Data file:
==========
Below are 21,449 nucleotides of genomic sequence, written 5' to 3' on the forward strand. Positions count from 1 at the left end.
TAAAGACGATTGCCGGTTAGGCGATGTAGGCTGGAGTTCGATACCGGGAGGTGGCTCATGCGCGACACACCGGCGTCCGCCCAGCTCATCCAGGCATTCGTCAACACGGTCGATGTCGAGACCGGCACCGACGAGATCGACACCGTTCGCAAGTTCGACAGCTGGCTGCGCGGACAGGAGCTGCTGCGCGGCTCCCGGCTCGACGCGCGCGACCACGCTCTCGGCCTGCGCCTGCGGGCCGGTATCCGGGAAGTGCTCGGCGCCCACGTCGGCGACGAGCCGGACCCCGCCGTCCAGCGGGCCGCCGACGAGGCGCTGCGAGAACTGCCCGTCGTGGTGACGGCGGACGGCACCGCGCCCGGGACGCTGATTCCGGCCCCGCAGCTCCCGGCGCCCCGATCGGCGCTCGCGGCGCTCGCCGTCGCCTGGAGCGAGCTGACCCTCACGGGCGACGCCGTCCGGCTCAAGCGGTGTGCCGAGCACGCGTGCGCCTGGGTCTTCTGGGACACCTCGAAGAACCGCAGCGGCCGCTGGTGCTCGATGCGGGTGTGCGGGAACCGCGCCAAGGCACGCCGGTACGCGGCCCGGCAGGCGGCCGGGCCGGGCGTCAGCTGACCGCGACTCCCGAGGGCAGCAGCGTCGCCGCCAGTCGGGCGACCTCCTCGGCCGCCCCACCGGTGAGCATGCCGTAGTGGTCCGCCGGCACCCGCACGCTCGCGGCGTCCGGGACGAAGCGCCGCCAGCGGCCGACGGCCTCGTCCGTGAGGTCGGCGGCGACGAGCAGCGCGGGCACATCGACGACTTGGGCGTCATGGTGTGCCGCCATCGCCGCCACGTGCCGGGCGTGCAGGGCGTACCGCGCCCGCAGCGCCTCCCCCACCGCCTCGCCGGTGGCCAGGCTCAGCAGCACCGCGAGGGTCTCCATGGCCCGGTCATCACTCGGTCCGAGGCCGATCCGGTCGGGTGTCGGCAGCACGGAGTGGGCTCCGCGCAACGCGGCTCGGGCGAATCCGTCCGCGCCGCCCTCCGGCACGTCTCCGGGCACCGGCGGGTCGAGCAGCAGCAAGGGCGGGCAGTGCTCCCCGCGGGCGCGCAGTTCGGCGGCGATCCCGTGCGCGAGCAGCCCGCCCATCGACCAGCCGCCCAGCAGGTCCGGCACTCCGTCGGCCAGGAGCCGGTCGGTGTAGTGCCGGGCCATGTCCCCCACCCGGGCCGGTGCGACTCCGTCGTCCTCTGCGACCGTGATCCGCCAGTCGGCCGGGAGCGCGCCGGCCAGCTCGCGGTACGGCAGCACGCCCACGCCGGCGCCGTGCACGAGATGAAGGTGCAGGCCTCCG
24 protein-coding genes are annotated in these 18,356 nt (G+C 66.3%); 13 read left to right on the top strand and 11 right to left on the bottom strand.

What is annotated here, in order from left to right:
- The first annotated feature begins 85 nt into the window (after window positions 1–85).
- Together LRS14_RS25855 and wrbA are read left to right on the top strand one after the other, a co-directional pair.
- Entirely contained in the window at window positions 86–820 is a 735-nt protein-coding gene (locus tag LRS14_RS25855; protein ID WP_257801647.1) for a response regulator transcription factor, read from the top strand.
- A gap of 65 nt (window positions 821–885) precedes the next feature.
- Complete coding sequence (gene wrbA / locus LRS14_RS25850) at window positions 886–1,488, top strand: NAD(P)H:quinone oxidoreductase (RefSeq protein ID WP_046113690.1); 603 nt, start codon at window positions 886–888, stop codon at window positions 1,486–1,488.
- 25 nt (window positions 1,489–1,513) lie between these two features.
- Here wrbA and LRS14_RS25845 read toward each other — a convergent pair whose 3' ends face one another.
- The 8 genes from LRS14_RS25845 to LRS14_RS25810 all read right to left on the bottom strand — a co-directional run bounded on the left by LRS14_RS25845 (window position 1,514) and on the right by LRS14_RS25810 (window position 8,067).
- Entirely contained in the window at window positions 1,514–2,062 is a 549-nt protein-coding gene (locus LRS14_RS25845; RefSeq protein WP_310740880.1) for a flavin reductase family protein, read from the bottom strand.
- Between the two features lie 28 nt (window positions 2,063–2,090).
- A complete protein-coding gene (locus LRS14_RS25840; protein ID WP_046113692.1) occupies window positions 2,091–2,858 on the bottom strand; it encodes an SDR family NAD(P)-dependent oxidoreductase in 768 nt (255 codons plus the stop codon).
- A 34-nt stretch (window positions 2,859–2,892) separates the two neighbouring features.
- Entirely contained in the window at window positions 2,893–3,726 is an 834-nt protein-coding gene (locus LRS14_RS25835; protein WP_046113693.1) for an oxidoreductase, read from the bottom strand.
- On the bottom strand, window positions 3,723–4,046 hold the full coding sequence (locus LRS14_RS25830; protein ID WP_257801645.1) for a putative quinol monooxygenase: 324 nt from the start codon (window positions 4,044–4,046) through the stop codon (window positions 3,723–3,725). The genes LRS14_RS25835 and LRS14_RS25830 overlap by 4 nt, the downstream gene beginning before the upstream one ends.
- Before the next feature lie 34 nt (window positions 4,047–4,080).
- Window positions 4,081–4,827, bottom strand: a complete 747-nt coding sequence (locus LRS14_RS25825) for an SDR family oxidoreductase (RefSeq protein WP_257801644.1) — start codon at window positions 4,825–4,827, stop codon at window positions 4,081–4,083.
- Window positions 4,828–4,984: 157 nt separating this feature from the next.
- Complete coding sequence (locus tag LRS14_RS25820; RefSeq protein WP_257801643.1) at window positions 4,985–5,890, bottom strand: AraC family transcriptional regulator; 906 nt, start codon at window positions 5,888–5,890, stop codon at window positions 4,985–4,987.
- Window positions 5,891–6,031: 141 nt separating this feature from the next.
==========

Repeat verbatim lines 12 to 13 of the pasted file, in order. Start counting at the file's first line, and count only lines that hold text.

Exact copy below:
- The 8 genes from LRS14_RS25845 to LRS14_RS25810 all read right to left on the bottom strand — a co-directional run bounded on the left by LRS14_RS25845 (window position 1,514) and on the right by LRS14_RS25810 (window position 8,067).
- Entirely contained in the window at window positions 1,514–2,062 is a 549-nt protein-coding gene (locus LRS14_RS25845; RefSeq protein WP_310740880.1) for a flavin reductase family protein, read from the bottom strand.